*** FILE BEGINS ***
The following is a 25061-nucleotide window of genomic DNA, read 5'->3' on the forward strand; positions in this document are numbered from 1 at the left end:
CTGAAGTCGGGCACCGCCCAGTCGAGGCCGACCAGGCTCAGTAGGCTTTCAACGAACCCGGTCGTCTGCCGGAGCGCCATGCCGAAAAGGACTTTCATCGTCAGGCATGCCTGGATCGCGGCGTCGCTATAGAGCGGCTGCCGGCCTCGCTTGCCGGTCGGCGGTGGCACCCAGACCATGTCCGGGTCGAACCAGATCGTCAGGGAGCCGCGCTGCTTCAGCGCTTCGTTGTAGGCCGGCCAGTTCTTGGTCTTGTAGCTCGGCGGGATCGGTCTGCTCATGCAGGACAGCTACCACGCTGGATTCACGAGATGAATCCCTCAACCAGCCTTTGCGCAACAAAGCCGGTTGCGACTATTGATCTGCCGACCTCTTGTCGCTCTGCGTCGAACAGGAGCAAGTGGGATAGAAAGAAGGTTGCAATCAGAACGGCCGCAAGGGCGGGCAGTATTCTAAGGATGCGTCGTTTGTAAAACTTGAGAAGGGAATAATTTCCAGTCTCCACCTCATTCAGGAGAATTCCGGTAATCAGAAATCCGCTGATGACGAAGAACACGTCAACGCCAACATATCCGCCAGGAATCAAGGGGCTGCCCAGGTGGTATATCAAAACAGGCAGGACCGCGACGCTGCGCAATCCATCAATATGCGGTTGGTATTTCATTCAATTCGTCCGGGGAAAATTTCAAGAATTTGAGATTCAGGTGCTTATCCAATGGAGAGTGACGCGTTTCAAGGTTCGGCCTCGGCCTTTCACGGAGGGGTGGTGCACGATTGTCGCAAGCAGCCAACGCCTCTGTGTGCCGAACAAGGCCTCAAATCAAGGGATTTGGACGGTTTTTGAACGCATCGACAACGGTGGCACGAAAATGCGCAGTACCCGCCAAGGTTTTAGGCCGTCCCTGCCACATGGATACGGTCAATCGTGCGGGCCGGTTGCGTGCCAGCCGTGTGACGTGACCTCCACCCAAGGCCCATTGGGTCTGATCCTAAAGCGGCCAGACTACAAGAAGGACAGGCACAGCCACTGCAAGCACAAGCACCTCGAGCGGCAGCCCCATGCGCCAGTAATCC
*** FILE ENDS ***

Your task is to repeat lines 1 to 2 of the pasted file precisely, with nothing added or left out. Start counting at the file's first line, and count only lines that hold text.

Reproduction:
The following is a 25061-nucleotide window of genomic DNA, read 5'->3' on the forward strand; positions in this document are numbered from 1 at the left end:
CTGAAGTCGGGCACCGCCCAGTCGAGGCCGACCAGGCTCAGTAGGCTTTCAACGAACCCGGTCGTCTGCCGGAGCGCCATGCCGAAAAGGACTTTCATCGTCAGGCATGCCTGGATCGCGGCGTCGCTATAGAGCGGCTGCCGGCCTCGCTTGCCGGTCGGCGGTGGCACCCAGACCATGTCCGGGTCGAACCAGATCGTCAGGGAGCCGCGCTGCTTCAGCGCTTCGTTGTAGGCCGGCCAGTTCTTGGTCTTGTAGCTCGGCGGGATCGGTCTGCTCATGCAGGACAGCTACCACGCTGGATTCACGAGATGAATCCCTCAACCAGCCTTTGCGCAACAAAGCCGGTTGCGACTATTGATCTGCCGACCTCTTGTCGCTCTGCGTCGAACAGGAGCAAGTGGGATAGAAAGAAGGTTGCAATCAGAACGGCCGCAAGGGCGGGCAGTATTCTAAGGATGCGTCGTTTGTAAAACTTGAGAAGGGAATAATTTCCAGTCTCCACCTCATTCAGGAGAATTCCGGTAATCAGAAATCCGCTGATGACGAAGAACACGTCAACGCCAACATATCCGCCAGGAATCAAGGGGCTGCCCAGGTGGTATATCAAAACAGGCAGGACCGCGACGCTGCGCAATCCATCAATATGCGGTTGGTATTTCATTCAATTCGTCCGGGGAAAATTTCAAGAATTTGAGATTCAGGTGCTTATCCAATGGAGAGTGACGCGTTTCAAGGTTCGGCCTCGGCCTTTCACGGAGGGGTGGTGCACGATTGTCGCAAGCAGCCAACGCCTCTGTGTGCCGAACAAGGCCTCAAATCAAGGGATTTGGACGGTTTTTGAACGCATCGACAACGGTGGCACGAAAATGCGCAGTACCCGCCAAGGTTTTAGGCCGTCCCTGCCACATGGATACGGTCAATCGTGCGGGCCGGTTGCGTGCCAGCCGTGTGACGTGACCTCCACCCAAGGCCCATTGGGTCTGATCCTAAAGCGGCCAGACTACAAGAAGGACAGGCACAGCCACTGCAAGCACAAGCACCTCGAGCGGCAGCCCCATGCGCCAGTAATCC